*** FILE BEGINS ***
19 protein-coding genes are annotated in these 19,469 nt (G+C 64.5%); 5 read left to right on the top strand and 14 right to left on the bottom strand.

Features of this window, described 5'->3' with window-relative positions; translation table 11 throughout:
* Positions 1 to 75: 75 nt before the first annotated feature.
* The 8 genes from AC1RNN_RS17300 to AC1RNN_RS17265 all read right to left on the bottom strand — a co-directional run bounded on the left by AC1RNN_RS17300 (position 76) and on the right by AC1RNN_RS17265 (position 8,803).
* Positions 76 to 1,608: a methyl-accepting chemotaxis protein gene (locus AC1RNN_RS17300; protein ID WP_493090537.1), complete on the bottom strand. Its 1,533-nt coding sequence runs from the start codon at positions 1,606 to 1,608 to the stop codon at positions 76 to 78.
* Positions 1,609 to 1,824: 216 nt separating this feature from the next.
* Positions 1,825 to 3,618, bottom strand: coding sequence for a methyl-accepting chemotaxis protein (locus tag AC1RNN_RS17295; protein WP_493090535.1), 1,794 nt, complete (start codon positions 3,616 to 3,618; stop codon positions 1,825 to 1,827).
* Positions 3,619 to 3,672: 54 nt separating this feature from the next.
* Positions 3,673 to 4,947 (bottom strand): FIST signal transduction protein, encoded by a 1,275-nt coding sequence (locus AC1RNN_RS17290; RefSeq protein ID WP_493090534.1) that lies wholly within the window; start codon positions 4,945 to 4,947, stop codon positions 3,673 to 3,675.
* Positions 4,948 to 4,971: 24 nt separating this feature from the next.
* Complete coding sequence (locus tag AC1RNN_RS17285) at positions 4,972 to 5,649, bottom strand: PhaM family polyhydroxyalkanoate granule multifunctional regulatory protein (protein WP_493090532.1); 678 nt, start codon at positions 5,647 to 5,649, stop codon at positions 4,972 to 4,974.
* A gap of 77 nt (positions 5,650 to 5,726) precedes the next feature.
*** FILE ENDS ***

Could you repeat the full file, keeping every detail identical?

19 protein-coding genes are annotated in these 19,469 nt (G+C 64.5%); 5 read left to right on the top strand and 14 right to left on the bottom strand.

Features of this window, described 5'->3' with window-relative positions; translation table 11 throughout:
* Positions 1 to 75: 75 nt before the first annotated feature.
* The 8 genes from AC1RNN_RS17300 to AC1RNN_RS17265 all read right to left on the bottom strand — a co-directional run bounded on the left by AC1RNN_RS17300 (position 76) and on the right by AC1RNN_RS17265 (position 8,803).
* Positions 76 to 1,608: a methyl-accepting chemotaxis protein gene (locus AC1RNN_RS17300; protein ID WP_493090537.1), complete on the bottom strand. Its 1,533-nt coding sequence runs from the start codon at positions 1,606 to 1,608 to the stop codon at positions 76 to 78.
* Positions 1,609 to 1,824: 216 nt separating this feature from the next.
* Positions 1,825 to 3,618, bottom strand: coding sequence for a methyl-accepting chemotaxis protein (locus tag AC1RNN_RS17295; protein WP_493090535.1), 1,794 nt, complete (start codon positions 3,616 to 3,618; stop codon positions 1,825 to 1,827).
* Positions 3,619 to 3,672: 54 nt separating this feature from the next.
* Positions 3,673 to 4,947 (bottom strand): FIST signal transduction protein, encoded by a 1,275-nt coding sequence (locus AC1RNN_RS17290; RefSeq protein ID WP_493090534.1) that lies wholly within the window; start codon positions 4,945 to 4,947, stop codon positions 3,673 to 3,675.
* Positions 4,948 to 4,971: 24 nt separating this feature from the next.
* Complete coding sequence (locus tag AC1RNN_RS17285) at positions 4,972 to 5,649, bottom strand: PhaM family polyhydroxyalkanoate granule multifunctional regulatory protein (protein WP_493090532.1); 678 nt, start codon at positions 5,647 to 5,649, stop codon at positions 4,972 to 4,974.
* A gap of 77 nt (positions 5,650 to 5,726) precedes the next feature.